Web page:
of government institutions, the VA, after being told up and down in a previous life that you’re not alone and they’re there to help. And we all know how that story goes.

Personally, I think most of the people working at the VA belong in a shallow trench grave. Wounded Warrior project has done more, with less, than they ever have.

So again, the best option is not to ring that bell in the first place. Don’t go to war. Don’t call for military action unless the enemy is crossing the border. Not even when it seems like a good idea. Not unless you’re willing to go, right now, yourself. Don’t vote for these chickenhawk fucks that gamble so carelessly with the lives of their constituents.

Second option, now that the horses are out of the barn: Be genuine to the vets that you do know. Know what the signs of depression are and be ready to actually reach out. Kick in the doors of your representatives and demand to know why they aren’t kicking in doors at the VA. Don’t listen to their whining about cost. They’ve got money for missiles in Pakistan, they can pay to try help put back together the human beings that got wrecked under their watch. And this last part isn’t directed at anyone here, but spread the word: For the love of god, stop with the hero worship. I’m just a person. So was Pat Tillman. Chesty Puller, too. I can’t describe how uncomfortable it makes me to have people call attention to it. I don’t care, at all, about the gratitude of someone I don’t/barely know. And it’s real weird to deal with it in public. If people put half the effort into finding peaceful solutions and holding their representatives accountable that they did affixing yellow ribbons and throwing gaudy parades, I never would have had to write this enormous mess on a touchscreen.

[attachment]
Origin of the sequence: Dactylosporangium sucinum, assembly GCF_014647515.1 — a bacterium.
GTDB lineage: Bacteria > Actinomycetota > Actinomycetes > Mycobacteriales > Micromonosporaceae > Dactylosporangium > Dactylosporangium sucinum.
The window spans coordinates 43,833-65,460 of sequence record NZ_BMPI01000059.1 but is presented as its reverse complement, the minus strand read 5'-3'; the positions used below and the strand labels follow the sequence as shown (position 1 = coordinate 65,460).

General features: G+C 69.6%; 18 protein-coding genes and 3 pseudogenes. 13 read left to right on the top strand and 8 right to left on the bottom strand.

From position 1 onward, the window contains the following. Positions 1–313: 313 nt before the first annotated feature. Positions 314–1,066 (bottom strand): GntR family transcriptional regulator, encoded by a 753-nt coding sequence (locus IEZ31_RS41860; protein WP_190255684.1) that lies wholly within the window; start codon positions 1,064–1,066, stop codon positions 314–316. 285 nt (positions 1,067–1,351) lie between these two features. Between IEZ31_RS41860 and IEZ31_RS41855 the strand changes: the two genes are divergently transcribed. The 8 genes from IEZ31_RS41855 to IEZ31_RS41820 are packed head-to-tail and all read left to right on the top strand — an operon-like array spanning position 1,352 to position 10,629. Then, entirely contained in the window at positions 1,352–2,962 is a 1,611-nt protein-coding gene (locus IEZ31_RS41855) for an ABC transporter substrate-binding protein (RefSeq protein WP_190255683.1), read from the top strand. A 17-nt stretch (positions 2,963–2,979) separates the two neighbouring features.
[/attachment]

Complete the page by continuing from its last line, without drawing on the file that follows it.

Marines Use Heavy Equipment

Marines Use Heavy Equipment (Photo credit: DVIDSHUB)

Thank you David for allowing me to share.  I’d like to add a few comments of my own.

While David was deployed, our family used to send him silly gifts.  Once we even sent pink flamingos.  After having met him, there was a sense in our hearts that we had rarely met such a true gentleman.  He is a good person.  He has that all too rare quality of empathy.

One story of his from his service stayed with me.  He found a litter of kittens in an abandoned building where the group he was with were going to spend the night.  He didn’t say anything, because he know what a group of Marines would do with kittens, treat them as they would kittens back home.  David knew the mother cat was probably waiting for things to settle down and would come back and get them.  He understood the survival of these cats depended on their staying feral.  This wasn’t the United States, the Marines would leave, and the kittens would not survive if he mentioned “hey look cute kittens!”  Indeed, sometime in the night, the mother cat came back for her young.  This may sound like an odd story to pick, but it’s one that stayed with me. David always is able to think beyond the moment, and think what is best for others, be they human or kitten.

Our country needs men like David.  He’s not anti military, but he does want people to know how truly hard service can be. The price we pay as a nation for a protracted war where we aren’t always seen as the good guys is a large one indeed.

2 thoughts on “A Veteran Reflects on Veterans Day

  1. Eliza says:

    At this moment I am ready to do my breakfast, when having my breakfast coming yet again to read other news.

  2. Jeff Wagg says:

    This doesn’t match at all what the recruiter said. Hmm.